If you are scratching your head wondering how to get people talking about your company with no new product, store, recruitment drive or much else on the horizon, you could do worse than follow the example of Swiss bank UBS and “ultra high net worth” research firm Wealth-X, and put together an attention-grabbing survey.
Using information that was presumably already part of their core business research, UBS and Wealth-X published the second annual Billionaire Census this week, with its own jazzy website and Twitter handle, and scored headlines and tweets all over the world.
As well as adding up all the world’s billionaires, UBS and Wealth-X used the report to break out how many billionaires have a university degree (almost two-thirds of them), and which colleges they attended. Indian news and social media sites went big on the fact Mumbai University was ninth, ahead of the LSE.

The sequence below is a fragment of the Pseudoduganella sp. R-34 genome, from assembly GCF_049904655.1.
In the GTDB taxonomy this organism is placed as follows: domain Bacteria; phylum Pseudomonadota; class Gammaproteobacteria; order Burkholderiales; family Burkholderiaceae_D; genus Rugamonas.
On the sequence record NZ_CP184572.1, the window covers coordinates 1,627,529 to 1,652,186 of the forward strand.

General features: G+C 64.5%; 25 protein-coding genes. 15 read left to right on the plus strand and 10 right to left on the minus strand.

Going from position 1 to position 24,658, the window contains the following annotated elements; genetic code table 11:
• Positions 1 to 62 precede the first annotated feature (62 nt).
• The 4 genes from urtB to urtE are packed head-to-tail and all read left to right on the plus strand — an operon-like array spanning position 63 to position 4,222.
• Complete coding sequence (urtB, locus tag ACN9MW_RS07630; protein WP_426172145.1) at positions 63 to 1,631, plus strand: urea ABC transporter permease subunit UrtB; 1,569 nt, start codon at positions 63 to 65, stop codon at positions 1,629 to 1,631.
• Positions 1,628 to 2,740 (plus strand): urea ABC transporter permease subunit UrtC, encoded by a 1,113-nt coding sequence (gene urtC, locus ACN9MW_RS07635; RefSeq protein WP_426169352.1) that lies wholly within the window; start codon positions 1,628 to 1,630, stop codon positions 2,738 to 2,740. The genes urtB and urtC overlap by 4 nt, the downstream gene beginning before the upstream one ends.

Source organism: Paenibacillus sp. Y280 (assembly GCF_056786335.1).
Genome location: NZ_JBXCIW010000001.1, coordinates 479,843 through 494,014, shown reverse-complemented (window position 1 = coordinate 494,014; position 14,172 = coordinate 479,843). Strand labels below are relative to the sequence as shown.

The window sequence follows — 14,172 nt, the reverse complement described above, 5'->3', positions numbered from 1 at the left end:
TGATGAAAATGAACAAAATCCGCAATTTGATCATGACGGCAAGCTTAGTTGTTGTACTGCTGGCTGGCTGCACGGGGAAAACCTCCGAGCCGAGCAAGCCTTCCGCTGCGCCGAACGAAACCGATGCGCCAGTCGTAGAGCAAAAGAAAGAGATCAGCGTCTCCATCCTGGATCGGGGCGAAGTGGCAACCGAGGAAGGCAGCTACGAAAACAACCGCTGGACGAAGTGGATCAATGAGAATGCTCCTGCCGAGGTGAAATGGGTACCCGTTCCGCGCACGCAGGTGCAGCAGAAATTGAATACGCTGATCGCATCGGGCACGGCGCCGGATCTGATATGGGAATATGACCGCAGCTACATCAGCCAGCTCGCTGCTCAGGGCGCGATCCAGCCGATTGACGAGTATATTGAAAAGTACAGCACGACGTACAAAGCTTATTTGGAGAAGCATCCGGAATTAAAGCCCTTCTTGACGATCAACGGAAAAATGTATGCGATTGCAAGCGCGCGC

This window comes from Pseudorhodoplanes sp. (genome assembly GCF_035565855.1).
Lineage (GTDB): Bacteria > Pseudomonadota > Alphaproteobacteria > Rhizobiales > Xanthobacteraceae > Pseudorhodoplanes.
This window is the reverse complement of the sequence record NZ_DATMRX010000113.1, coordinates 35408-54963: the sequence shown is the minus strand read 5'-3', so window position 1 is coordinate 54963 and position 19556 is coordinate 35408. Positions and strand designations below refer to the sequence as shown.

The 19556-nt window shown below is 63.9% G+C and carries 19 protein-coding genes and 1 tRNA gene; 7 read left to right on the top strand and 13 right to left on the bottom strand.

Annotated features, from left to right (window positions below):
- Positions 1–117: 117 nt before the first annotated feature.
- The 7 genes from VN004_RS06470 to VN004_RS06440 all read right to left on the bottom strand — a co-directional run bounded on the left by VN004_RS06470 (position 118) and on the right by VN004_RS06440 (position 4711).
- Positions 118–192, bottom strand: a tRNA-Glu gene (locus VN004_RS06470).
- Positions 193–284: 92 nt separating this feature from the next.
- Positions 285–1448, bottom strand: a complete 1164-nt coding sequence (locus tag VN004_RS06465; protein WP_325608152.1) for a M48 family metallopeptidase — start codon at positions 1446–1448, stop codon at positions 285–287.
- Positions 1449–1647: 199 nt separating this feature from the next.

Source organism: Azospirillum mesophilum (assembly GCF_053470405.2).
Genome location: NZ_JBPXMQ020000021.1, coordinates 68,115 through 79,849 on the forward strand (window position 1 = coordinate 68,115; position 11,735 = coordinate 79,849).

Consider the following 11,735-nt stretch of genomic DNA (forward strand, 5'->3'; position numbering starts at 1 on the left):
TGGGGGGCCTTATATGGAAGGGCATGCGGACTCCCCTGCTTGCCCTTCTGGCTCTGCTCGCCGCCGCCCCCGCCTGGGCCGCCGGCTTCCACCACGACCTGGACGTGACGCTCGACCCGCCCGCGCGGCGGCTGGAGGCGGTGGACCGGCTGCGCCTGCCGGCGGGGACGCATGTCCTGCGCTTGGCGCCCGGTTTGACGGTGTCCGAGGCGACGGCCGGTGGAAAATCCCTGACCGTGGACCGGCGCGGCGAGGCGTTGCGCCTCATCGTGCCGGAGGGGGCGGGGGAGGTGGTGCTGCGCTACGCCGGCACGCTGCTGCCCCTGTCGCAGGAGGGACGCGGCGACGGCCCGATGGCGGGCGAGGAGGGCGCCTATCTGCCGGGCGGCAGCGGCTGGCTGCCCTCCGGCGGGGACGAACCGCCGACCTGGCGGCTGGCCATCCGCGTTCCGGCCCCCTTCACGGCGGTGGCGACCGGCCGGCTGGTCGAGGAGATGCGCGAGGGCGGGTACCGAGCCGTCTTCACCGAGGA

The institution which has produced the most billionaires is the University of Pennsylvania, followed by Harvard – that state’s news organisations and the college itself remained pretty quiet about this on social media, which seems a missed opportunity.
Unless you sell Chihuahuas, monogrammed carpets or cars painted stealth-bomber black to the denizens of Knightsbridge, your business is not likely to hold the details of billionaires or even everyday ultra high-net worth individuals (defined by Wealth-X as people who have more than $30 million of net assets. Nope, me neither.)
But you do hold figures of interest to the wider public: weight loss, hours spent sleeping or using mobile phones, sex lives, germs, how much money people spend on Christmas presents for themselves. The possibilities are endless. You then need to present this information in a lively way on your website, or even a dedicated site like the Billionaire Census has, highlight the most newsworthy statistics, and use social media to alert interested people to its existence. If you do this well, you can become news without any news.